A MEMBER of the Portia Simpson Miller-chaired Cabinet has dismissed as nonsense suggestions that there is division in the ranks of the executive.
"Absolutely not," Peter Bunting, the national security minister, replied when asked whether it was true that the Cabinet was fragmented.
"I have seen that speculation in the media and there is absolutely no fragmentation in Cabinet. We are one body, we operate on the principle of collective responsibility, and there is no division within Cabinet," Bunting added.
The minister, who is also general secretary of the governing People's National Party (PNP), was speaking during a press conference held yesterday at the party's Old Hope Road headquarters to discuss the Government's first-year achievements.
The press conference took place just as members of the Cabinet assembled for a three-day retreat at Jamaica House.
Take tough decisions
In a series of editorials, The Gleaner has urged the Simpson Miller administration to take the tough decisions required for an improvement in the country's economic situation. In one publication, the editorial said the administration has waffled on making tough decisions, especially as it relates to signing a pact with the International Monetary Fund (IMF).
"The chatter must end. It is time for action. If the administration is not ready to govern after the retreat, it should stay where it is," the editorial asserted.
But yesterday, Bunting stopped short of saying the Cabinet would not be bullied by anyone.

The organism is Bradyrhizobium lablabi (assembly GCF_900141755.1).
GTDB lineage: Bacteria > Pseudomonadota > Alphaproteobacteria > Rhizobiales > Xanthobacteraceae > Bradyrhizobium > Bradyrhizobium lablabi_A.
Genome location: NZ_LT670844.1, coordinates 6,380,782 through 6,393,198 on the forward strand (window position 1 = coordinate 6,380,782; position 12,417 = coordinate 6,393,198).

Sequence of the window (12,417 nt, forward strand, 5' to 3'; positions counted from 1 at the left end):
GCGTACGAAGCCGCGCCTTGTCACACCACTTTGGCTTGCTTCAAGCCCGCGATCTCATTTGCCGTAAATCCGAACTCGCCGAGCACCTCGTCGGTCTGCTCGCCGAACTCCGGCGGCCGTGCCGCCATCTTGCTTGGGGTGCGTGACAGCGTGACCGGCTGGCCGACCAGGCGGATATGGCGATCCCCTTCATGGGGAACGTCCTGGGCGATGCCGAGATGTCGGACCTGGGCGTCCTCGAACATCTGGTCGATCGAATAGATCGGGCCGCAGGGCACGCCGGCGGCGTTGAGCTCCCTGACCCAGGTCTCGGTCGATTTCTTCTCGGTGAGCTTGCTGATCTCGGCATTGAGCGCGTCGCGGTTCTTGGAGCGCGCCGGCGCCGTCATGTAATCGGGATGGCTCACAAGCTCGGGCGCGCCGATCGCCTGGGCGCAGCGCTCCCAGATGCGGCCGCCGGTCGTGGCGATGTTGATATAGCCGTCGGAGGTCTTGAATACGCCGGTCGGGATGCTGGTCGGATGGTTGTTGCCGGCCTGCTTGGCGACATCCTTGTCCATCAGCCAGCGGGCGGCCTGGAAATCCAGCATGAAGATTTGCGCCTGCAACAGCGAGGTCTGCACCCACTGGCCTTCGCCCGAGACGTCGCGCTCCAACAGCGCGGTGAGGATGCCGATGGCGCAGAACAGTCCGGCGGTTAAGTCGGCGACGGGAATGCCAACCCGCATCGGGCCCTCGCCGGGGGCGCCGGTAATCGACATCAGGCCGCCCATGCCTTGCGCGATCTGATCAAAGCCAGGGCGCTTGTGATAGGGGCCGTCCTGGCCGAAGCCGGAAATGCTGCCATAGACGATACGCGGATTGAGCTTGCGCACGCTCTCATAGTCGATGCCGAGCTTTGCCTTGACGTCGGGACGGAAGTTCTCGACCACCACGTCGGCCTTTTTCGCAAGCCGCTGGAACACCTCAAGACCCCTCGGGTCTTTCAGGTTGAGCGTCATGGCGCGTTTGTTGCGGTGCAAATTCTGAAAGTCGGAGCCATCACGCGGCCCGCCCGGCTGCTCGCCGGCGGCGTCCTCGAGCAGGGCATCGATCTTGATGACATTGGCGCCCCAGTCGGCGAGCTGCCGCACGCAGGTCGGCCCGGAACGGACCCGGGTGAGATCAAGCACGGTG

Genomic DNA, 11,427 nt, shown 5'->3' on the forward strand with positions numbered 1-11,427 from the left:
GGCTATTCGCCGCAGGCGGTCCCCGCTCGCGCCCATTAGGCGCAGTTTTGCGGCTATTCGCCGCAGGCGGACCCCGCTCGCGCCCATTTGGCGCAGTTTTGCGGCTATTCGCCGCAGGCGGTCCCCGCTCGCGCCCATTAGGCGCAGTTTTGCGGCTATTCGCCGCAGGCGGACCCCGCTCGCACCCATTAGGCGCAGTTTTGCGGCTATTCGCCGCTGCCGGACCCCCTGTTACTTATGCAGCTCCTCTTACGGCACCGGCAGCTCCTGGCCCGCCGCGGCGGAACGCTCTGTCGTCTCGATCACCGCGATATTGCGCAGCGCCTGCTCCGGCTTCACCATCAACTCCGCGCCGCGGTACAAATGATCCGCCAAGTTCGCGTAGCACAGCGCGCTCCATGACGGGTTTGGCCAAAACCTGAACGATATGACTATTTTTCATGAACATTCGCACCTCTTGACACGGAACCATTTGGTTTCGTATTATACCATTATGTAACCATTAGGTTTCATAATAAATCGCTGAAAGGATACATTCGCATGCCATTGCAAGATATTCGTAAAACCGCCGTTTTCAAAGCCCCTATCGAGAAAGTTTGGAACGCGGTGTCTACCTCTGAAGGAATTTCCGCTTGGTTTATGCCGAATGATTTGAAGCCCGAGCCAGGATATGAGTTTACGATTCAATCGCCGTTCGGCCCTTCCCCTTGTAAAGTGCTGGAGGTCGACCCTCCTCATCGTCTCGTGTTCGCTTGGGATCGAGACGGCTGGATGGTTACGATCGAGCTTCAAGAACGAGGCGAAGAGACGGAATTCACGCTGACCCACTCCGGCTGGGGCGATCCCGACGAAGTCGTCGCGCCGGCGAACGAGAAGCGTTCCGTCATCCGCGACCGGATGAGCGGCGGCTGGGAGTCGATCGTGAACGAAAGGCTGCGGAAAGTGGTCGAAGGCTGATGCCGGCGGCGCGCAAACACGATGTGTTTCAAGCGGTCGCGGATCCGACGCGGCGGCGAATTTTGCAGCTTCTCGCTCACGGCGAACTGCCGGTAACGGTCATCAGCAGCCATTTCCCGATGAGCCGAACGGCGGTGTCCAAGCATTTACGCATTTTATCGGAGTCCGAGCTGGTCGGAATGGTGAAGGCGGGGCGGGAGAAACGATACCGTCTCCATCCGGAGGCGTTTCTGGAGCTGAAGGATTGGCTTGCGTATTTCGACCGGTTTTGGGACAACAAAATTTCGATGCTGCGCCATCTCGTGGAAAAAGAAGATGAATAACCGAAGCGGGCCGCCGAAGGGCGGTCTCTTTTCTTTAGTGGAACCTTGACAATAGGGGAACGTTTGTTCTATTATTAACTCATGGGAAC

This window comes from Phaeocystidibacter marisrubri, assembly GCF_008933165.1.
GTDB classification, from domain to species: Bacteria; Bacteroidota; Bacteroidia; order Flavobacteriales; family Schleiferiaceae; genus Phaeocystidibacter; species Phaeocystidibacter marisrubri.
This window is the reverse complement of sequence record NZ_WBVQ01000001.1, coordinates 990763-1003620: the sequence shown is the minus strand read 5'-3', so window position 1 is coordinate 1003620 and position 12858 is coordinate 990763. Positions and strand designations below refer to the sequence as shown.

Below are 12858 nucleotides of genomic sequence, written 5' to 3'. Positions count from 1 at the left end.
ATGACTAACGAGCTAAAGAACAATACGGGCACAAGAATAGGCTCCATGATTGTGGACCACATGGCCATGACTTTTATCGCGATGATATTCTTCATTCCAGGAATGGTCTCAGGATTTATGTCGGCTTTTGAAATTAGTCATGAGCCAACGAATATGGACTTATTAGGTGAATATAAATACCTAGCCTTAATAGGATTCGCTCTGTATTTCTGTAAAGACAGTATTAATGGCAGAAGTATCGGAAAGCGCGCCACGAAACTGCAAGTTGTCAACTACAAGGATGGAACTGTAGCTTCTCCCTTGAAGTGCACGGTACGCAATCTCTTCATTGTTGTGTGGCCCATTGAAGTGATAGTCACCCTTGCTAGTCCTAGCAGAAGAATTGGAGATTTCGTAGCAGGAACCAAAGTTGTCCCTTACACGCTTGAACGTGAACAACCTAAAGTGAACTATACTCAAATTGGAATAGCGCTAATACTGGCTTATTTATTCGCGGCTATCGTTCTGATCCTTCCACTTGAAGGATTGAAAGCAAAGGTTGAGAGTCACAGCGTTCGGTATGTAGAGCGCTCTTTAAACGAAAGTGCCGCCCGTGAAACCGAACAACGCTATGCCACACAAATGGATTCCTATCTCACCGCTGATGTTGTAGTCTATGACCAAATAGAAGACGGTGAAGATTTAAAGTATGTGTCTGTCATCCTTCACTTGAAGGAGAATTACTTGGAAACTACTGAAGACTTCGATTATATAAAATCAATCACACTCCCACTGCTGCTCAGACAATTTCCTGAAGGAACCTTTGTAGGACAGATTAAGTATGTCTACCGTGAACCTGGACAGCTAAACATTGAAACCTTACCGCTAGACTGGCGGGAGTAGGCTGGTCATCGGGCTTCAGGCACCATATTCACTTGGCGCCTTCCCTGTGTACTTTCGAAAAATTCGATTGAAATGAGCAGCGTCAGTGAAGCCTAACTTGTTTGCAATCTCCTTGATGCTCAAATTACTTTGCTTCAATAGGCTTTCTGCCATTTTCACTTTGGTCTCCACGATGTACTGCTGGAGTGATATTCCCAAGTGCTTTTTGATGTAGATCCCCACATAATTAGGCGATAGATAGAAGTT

On Wednesday, Christopher Zacca, president of the Private Sector Organisation of Jamaica, warned that the Government risked losing the support of his members.
"If we are to continue to support the Government's negotiating team, then it is full time that they share these details with us, so that we ourselves can provide our input and as a result increase the buy-in from ourselves and the rest of civil society," Zacca said.
Robert Pickersgill, minister of water, land, environment and climate change, said the Cabinet would use its retreat to consider "the pre- and post-action requirements relating to an agreement with the IMF".
Yesterday, the Jamaica Manufacturers' Association (JMA) declared that the Government's honeymoon was over.
The group said the longer the Government took to secure an IMF deal, the more on track Jamaica would be towards economic doom.
"The Government's failure to ink an IMF agreement, the poor is getting poorer, investor confidence is shaken, businesses are on edge and we are becoming worse off as a country. The Government needs to accept that time is not on our side," JMA President Brian Pengelley said in a release.
Technical advisers, as well as the governor of the Bank of Jamaica and the director general of the Planning Institute of Jamaica, have been summoned to the Cabinet retreat and Bunting has declared that "you can expect us to take the decisions in the best interest of the country".
Pickersgill said "crucial policy options and approaches will be considered" at the retreat, even as he stressed that the Government understood "the anxieties and concerns of the various groups and the wider public, especially as it relates to the ongoing negotiations with the International Monetary Fund".